Negative Content: Why you should worry about Free Speech

MIT

Content is king but what is it? Technically speaking we derive no differentiation from negative or positive content as long as someone reads it. This is a dangerous precedence as content creators might be inclined to use negative content to bait eyeballs. Boston University’s Krystal Blanco at Boston University developed a mathematical model of how rumors are spread. In this model, individuals are either ignorants, spreaders, or stiflers of information. In addition to these categories, Blanco and co introduce a category of quarantined users who are unable to contact other members of the population and so are unable to spread their messages. This is also how Net censorship is taking place in some countries though not with the use of a mathematical formula but one that is based on keywords.

There is no Such Thing As Free Speech

I have often pointed this out to people who ask me about what makes for popular content. Being popular can be both a negative and positive experience. Positive if you are going to get loads of traffic to your post, negative if you happen to give a spiel on a competitor or as an avid blogger giving a heartfelt review of what one has experienced.

Caroline Doudet from France wrote a review of Il Giardino, an Italian restaurant in Cap-Ferret, France in August of 2013 on her blog Les Chroniques Culturelles.

She got sued by the restaurant for affecting the business.

While the court only asked Doudet to alter the headline of the article, she chose to delete it entirely following the court proceedings — only after, though, she was asked to pay a 1500 Euro fine and an additional 1000 Euro fee to cover the legal fees of the case. “If bloggers do not have the freedom to write negative reviews, positive reviews make no sense either.” Doudet’s case is the first in which an unpaid, nonprofessional blogger has been fined for publishing a less-than-positive post on a restaurant.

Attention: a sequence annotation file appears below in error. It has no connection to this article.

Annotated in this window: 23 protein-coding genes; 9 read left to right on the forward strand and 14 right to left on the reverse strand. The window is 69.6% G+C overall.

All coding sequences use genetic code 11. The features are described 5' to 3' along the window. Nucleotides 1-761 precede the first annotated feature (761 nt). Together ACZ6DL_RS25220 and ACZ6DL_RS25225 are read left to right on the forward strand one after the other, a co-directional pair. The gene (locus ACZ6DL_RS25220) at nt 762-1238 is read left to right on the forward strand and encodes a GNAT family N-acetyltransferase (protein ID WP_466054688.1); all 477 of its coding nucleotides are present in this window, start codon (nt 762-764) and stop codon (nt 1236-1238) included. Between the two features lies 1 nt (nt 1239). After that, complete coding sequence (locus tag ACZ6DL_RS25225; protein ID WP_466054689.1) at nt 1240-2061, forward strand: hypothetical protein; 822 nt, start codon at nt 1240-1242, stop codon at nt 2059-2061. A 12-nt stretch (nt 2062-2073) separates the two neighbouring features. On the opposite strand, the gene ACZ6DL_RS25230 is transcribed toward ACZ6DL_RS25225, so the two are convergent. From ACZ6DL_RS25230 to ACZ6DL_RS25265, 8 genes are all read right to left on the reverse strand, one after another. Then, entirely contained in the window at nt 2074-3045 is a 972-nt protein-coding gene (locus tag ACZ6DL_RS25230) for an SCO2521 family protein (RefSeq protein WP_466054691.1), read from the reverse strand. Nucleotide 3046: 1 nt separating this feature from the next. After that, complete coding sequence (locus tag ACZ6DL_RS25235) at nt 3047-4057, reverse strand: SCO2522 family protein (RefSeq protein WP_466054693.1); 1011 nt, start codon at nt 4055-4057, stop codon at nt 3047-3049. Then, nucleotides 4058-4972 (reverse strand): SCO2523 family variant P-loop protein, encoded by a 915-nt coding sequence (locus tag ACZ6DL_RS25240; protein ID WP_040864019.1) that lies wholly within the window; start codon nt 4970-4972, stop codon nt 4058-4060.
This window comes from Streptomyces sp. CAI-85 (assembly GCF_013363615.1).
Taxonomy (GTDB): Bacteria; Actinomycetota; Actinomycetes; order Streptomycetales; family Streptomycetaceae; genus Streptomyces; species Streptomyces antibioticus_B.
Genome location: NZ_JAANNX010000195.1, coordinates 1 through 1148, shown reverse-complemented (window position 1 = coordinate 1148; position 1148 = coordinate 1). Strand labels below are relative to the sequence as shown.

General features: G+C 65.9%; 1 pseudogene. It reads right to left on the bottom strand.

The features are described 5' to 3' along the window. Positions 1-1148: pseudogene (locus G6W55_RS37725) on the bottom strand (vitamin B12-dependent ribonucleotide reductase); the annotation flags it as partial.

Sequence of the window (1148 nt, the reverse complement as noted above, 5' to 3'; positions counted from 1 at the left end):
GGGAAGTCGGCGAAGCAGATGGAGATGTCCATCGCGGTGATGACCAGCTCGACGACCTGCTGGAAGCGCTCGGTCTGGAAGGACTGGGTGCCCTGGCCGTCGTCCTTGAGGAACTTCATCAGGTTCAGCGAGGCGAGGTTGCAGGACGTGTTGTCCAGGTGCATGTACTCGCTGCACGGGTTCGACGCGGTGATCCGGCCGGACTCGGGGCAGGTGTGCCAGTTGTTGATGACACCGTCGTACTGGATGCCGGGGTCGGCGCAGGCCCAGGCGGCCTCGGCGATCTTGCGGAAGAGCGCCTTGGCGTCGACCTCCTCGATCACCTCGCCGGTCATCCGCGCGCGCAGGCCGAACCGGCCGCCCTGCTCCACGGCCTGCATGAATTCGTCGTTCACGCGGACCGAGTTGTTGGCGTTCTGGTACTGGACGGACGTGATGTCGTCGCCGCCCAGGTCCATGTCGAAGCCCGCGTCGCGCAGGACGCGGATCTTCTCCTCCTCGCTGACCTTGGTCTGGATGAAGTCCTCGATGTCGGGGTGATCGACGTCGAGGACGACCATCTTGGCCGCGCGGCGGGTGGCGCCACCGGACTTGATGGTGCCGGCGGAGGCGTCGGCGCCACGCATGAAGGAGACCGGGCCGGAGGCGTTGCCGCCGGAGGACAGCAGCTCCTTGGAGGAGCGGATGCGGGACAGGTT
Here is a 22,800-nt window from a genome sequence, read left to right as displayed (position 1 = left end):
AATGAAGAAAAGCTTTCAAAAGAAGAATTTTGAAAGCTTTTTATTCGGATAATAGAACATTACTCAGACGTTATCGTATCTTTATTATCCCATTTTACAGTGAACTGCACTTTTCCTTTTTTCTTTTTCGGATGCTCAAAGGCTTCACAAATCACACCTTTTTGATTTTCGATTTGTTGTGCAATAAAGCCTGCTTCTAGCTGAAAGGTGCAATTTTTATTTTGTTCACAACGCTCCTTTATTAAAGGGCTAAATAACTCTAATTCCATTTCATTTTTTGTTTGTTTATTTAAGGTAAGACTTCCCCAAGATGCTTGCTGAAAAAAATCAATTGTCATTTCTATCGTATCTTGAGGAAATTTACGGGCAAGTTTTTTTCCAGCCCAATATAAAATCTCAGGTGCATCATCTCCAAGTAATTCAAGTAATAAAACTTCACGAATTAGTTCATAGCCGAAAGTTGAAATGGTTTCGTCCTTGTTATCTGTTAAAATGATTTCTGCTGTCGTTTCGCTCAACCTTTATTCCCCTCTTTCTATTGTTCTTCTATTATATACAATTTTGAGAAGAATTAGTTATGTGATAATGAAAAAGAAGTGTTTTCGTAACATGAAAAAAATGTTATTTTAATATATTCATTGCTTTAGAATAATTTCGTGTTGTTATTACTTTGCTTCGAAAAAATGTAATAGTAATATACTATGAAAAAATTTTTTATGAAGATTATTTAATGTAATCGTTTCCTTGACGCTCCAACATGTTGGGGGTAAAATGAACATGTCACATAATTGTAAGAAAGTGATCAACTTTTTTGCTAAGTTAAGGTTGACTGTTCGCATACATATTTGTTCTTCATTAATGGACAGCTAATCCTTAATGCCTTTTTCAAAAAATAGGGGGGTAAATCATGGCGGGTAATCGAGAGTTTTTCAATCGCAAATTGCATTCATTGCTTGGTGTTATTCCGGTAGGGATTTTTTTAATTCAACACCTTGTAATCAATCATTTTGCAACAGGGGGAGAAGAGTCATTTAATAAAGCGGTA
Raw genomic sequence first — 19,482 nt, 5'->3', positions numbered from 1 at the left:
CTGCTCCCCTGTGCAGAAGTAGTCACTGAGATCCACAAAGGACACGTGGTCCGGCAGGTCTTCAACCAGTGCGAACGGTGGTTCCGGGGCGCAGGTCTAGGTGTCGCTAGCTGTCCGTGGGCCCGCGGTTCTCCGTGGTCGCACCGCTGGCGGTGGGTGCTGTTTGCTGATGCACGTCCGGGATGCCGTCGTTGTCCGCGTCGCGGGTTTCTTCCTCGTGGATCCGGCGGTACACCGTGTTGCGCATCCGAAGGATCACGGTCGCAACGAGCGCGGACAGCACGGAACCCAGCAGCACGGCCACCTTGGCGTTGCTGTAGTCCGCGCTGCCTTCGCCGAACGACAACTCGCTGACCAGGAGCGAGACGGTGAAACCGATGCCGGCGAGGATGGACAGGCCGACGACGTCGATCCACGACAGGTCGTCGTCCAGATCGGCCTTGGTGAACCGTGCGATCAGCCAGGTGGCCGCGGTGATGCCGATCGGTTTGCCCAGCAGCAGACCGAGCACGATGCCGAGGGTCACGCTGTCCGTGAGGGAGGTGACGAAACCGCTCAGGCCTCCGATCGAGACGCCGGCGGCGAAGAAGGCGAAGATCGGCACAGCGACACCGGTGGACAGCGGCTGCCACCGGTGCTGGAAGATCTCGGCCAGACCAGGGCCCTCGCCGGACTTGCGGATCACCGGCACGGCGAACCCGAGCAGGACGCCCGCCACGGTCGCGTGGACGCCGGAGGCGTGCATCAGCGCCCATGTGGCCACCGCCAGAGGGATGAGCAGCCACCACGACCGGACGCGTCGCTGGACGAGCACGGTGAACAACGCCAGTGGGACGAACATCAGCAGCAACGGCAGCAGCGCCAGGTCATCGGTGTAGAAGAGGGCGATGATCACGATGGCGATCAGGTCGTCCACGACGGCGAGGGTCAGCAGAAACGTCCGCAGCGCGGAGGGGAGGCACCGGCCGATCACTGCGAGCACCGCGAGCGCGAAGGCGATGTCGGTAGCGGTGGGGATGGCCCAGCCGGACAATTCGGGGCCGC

Taking a Cue from the Movie “The Chef”
 
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This little movie that came out of Hollywood is another testament of what can happen if negative reviews are used as popularity gauges. This is very dangerous as online reputation these days is largely based on your virtual popularity.
 
In the movie, a Chef’s reputation was completely destroyed with social media, and this can happen to any business that solicits social media approval.
 
Countering Negative Content
 
The first rule is not to fight back. Negative content can be disarmed but you need to identify if the person leaving it is indeed unhappy about a product or service that you provide or is just another Internet troll. Taking your troll to court is probably too far fetched unless you find a way to subpoena him or her.
 
You must first examine the negative content, be it in a blog post, twitter feed or a blogsite. This is very important as at this point, you will have to decide to engage the blogger who posted the content. In any business, there are so many ways to get a negative feedback. It could be a lapse in due diligence or a product failure.
 
After having establish this as fact, you can of course engage the person via his blog or your postings on social media. Accept the fact that you have done wrong and apologize. It is the best way out of social media flame war
 
If you feel that you have been wronged in some way, you can also choose to engage the customer directly by offering a refund or a replacement if that person came to the shop personally with the defective item.
 
The PR stunt here is have the person in the shop accepting the goods. This is a grand occasion for you to make good on something and this is how social media will work in your favor. Being humble about your mistake and making good on your service quality will create goodwill and that is the tip of the iceberg.
 
Engaging your customers socially with such content is a sure fire way to bring in more customers as it is free publicity for you. The Soviet era of having it your way or the highway in customer engagement is a death trap in the Internet age. So don’t do it.
 
Taking down a troll is easy but you have to prove they are acting erratically. If you find content that is disturbing, you can always tell the community owner to take it down. This can also happen in social media where trolls may post seemingly negative content on everything they touch. Cutting them off from their own social media community is the only step you need to take.
 
Free speech is a myth. Don’t you believe it exist on the Internet. This is where you also get to learn that leaving stinging reviews on your competitors is not a content strategy you can use lightly. It has consequences and will backfire once it is traced back to you.
 
 
 
 
 
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